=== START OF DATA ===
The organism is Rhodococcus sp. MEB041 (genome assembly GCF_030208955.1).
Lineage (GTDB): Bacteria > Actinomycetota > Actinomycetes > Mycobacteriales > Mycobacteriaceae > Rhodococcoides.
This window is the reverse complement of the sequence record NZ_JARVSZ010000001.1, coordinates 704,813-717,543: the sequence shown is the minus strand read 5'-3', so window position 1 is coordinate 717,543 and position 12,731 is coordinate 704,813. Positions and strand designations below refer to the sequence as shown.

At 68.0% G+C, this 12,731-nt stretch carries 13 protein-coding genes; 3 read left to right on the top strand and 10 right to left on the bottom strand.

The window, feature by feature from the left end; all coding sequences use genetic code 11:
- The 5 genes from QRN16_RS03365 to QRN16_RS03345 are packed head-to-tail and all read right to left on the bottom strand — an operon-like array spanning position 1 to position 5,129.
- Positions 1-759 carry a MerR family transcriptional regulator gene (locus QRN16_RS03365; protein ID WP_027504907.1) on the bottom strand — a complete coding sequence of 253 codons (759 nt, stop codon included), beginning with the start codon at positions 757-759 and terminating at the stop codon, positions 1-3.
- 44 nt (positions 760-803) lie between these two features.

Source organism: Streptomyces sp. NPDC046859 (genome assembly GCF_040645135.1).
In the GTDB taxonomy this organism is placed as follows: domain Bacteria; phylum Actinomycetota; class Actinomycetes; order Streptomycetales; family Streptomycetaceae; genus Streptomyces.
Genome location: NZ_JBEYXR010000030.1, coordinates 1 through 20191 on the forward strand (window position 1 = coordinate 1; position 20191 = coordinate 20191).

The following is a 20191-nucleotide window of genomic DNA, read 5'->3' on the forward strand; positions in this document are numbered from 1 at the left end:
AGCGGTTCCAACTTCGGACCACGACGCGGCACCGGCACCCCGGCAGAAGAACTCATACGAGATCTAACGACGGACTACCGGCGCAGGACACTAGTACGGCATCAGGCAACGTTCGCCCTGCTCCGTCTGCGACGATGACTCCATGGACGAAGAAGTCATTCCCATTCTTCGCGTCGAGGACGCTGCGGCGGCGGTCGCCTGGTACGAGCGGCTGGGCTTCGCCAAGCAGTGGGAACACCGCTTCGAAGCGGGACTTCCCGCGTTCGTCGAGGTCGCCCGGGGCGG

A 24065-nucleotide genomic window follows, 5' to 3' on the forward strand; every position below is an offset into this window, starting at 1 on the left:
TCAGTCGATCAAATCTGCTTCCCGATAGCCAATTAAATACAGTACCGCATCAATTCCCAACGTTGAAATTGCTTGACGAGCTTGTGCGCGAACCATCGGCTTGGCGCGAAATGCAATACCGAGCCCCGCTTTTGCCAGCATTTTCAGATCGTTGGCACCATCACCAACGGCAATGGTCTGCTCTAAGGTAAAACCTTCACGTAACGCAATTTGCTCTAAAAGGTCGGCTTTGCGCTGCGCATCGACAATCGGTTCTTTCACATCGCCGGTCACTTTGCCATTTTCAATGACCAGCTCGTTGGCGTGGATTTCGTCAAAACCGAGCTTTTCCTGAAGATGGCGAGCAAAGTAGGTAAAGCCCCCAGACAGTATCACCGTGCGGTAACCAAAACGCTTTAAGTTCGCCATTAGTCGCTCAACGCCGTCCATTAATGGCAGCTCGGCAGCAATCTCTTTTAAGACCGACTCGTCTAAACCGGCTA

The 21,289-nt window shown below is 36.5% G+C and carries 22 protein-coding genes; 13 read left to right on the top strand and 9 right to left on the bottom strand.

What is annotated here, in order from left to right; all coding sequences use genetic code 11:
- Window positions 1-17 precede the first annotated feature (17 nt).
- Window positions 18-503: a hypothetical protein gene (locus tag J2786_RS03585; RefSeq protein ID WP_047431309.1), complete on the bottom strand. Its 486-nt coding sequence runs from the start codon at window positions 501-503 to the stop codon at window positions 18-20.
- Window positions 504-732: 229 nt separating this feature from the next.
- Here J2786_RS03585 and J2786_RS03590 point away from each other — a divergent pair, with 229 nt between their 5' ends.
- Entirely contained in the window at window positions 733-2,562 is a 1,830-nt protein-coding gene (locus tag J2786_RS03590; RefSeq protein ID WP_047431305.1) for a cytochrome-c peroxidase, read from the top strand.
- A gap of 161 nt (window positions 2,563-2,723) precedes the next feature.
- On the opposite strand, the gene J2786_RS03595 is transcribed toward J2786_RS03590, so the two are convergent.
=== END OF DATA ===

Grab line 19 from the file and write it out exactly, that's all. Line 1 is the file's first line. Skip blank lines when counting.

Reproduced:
- Window positions 18-503: a hypothetical protein gene (locus tag J2786_RS03585; RefSeq protein ID WP_047431309.1), complete on the bottom strand. Its 486-nt coding sequence runs from the start codon at window positions 501-503 to the stop codon at window positions 18-20.